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Literary Terms.

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Presentation on theme: "Literary Terms."— Presentation transcript:

1 Literary Terms

2 Plot The plot is the action of the story.
This action is usually made up of a series of events called the plot line.

3 Types of Linear Plots Plots can be told in Chronological order
Flashback In addition, you can note that some stories follow a circular or episodic plot, and hypertextual stories can be different every time they’re read, as the reader chooses the direction that the story takes. If a story that students are working on does not fit into the triangle structure, think about why the author would choose a different story structure and how the structure has changed. In media res (in the middle of things) when the story starts in the middle of the action without exposition

4 Plot Components Climax: the turning point, the most intense moment—either mentally or in action Rising Action: the series of conflicts and crisis in the story that lead to the climax Falling Action: all of the action which follows the climax Exposition: The mood and conditions existing at the beginning of the story. The setting is identified. The main characters with their positions, circumstances and relationships to one another are established. The exciting force or initial conflict is introduced. Sometimes called the “Narrative HOOK” this begins the conflict that continues throughout the story. Rising Action: The series of events, conflicts, and crises in the story that lead up to the climax, providing the progressive intensity, and complicate the conflict. Climax: The turning point of the story. A crucial event takes place and from this point forward, the protagonist moves toward his inevitable end. The event may be either an action or a mental decision that the protagonist makes. Falling Action: The events occurring from the time of the climax to the end of the story. The main character may encounter more conflicts in this part of the story, but the end is inevitable. Resolution/Denouement: The tying up of loose ends and all of the threads in the story. The conclusion. The hero character either emerges triumphant or is defeated at this point. Exposition: the start of the story, the situation before the action starts Resolution: the conclusion, the tying together of all of the threads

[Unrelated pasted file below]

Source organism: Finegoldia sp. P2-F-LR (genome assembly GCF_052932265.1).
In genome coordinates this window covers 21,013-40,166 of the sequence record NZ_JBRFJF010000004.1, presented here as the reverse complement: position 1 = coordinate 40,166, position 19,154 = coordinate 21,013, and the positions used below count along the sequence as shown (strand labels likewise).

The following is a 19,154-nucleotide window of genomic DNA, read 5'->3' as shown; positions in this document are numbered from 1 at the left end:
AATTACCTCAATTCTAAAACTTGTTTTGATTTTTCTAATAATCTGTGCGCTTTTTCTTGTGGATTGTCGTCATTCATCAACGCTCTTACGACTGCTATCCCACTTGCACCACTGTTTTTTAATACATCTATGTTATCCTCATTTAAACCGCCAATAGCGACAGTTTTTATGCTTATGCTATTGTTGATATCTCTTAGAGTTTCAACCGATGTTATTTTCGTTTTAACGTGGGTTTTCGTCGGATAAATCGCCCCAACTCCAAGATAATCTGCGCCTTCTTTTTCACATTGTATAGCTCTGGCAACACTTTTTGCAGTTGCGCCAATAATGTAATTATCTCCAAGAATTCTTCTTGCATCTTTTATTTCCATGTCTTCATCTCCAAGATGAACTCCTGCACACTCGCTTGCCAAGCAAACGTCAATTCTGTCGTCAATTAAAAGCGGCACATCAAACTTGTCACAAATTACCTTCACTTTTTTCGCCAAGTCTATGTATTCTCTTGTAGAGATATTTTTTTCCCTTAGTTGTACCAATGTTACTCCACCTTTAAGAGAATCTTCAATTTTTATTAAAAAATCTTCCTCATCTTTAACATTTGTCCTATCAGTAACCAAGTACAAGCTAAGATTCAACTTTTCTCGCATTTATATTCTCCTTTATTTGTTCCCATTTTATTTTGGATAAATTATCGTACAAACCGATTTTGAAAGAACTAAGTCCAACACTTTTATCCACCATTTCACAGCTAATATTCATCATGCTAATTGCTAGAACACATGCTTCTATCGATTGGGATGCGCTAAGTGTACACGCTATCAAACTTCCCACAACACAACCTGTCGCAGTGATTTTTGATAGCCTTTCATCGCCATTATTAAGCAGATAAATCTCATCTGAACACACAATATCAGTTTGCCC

5 Setting The setting is the time and the place of the story.
Time can refer to the… …time period. (ex. Civil War Era) …time of year. (ex. Summer) …time of day. (ex. Sunset)

6 Characters Characters are the people in the story.
Characterization is the author’s special way of explaining the people in her story – telling us about their personalities and their motives.

7 Conflict Conflict is the problem or the dramatic struggle between two forces in a story. Without conflict, there is no plot.

8 Types of Conflict Interpersonal Conflict Person vs Person
Person vs Nature Person vs Society Person vs Fate Human vs Self Internal Conflict

9 Dialogue Dialogue is the talking that goes on between characters in a story.

10 Theme Theme is the “subject” or “message” being written about or discussed. Think of the Summer Reading question… “What do you think the author was trying to say…?”

11 Mood and Tone The mood is the feeling the reader gets from the story: happy, sad, peaceful, etc. The tone is the author’s attitude or feeling about a piece of writing. The author’s tone may be serious, humorous, satiric (poking fun at), etc.

12 Point of View Point of view is the angle from which the story is told. This depends on who is telling the story. First-person: one of the characters, a narrator, is telling the story (I, me, we, us) Third-person: someone outside of the story is telling it. (He, she, it, they)

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